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Guest Perspective: Al Neuharth Award Honoree Isabel Wilkerson Shares the Power of Narrative Nonfiction

The following is an excerpt of Pulitzer Prize–winning journalist and author Isabel Wilkerson’s remarks on accepting the Freedom Forum’s Al Neuharth Award for Excellence in the Media. Watch the program here.

It is such an honor to receive this award in particular, because I remember being a student dreaming of going into journalism when the USA TODAY building went up in my hometown of Washington, D.C. – just outside of Washington, D.C. And it became a new way of understanding and presenting the news from a national perspective in a mainstream way. And I recall the excitement that came along with that.

And also, I recall that Al Neuharth was a pioneer, a leader, in diversity before diversity was the watchword of our era. And so it is a tremendous, tremendous honor to receive an award in his name.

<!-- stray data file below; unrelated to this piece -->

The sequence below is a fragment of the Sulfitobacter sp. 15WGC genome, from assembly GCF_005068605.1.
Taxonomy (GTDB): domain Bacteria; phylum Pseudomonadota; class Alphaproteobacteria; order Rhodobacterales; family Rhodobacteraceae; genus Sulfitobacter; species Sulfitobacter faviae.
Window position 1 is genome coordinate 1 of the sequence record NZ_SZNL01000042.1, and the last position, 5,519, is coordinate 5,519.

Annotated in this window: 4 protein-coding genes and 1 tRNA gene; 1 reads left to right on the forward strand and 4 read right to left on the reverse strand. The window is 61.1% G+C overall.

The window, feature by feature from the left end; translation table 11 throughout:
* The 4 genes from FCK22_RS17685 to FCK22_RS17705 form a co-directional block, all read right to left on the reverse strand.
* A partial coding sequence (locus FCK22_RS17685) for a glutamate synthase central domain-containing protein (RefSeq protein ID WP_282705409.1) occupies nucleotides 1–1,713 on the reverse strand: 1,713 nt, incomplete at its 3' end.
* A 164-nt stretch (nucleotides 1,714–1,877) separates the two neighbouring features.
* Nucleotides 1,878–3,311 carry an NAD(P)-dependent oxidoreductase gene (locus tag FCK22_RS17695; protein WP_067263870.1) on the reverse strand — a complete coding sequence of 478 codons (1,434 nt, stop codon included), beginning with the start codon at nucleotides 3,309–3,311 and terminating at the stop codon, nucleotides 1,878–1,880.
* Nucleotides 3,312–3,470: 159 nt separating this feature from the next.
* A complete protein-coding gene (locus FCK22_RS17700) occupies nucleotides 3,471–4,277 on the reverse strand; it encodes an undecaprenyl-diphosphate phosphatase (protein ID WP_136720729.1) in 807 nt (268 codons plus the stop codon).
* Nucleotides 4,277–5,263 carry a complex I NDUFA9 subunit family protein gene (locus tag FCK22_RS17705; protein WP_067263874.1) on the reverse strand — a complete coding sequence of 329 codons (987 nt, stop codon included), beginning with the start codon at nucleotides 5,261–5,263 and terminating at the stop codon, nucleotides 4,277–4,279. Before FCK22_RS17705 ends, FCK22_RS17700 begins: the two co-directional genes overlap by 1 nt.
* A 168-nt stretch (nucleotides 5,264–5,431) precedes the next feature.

Then when I look at the names of the people who have been bestowed it before me – Walter Cronkite, and Carl Rowan, and Tim Russert and Gwen Ifill – people who were either heroes to me when I was growing up, dreaming of becoming a journalist, or those who I came to know later, it is such an honor to be in the company of such lions of our industry.

The path that my own career has taken me has been from the foundation of journalism itself, and then into an expansion from my perspective of looking at the world and describing the world through a genre known as narrative nonfiction.

And it’s a way of interpreting, a way of expanding, it’s a way of presenting journalism in such a way that we can spend a tremendous amount of time researching, and doing participant observation, and immersing ourselves in a phenomenon and then attempting to tell those stories through, in some ways, the interior lives of the protagonists that we find. And I like to think of narrative nonfiction as the closest that anyone will come to actually being another person because this is using the literary tools that might be more connected to novels [but with the rigor of reporting], and then applying them as a way of bringing the reader – the audience – into the life of other people that they otherwise might never know. And so, for that reason, I am tremendously honored to be counted among those who have gone before me.

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